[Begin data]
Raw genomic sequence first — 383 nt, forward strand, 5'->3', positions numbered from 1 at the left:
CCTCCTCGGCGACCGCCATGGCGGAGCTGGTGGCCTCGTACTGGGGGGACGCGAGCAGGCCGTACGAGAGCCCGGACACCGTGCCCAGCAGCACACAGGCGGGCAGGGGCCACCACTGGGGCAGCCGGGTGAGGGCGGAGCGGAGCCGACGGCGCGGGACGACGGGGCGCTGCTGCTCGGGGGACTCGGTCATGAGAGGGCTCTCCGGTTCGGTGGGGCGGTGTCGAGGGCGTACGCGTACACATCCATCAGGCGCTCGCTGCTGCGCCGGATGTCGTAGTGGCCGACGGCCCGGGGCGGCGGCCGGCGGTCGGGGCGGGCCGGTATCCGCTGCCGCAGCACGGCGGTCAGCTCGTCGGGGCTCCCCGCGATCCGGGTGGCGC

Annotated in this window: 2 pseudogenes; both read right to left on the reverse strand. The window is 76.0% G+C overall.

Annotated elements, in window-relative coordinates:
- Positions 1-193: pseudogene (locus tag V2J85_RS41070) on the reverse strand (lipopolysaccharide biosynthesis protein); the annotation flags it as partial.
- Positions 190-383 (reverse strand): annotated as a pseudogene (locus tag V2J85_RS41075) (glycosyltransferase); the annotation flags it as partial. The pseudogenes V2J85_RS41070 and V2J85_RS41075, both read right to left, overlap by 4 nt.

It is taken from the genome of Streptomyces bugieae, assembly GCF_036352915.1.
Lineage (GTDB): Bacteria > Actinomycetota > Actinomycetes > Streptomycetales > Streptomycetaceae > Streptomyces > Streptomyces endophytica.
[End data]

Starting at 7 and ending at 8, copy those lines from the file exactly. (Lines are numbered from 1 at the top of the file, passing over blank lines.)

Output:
It is taken from the genome of Streptomyces bugieae, assembly GCF_036352915.1.
Lineage (GTDB): Bacteria > Actinomycetota > Actinomycetes > Streptomycetales > Streptomycetaceae > Streptomyces > Streptomyces endophytica.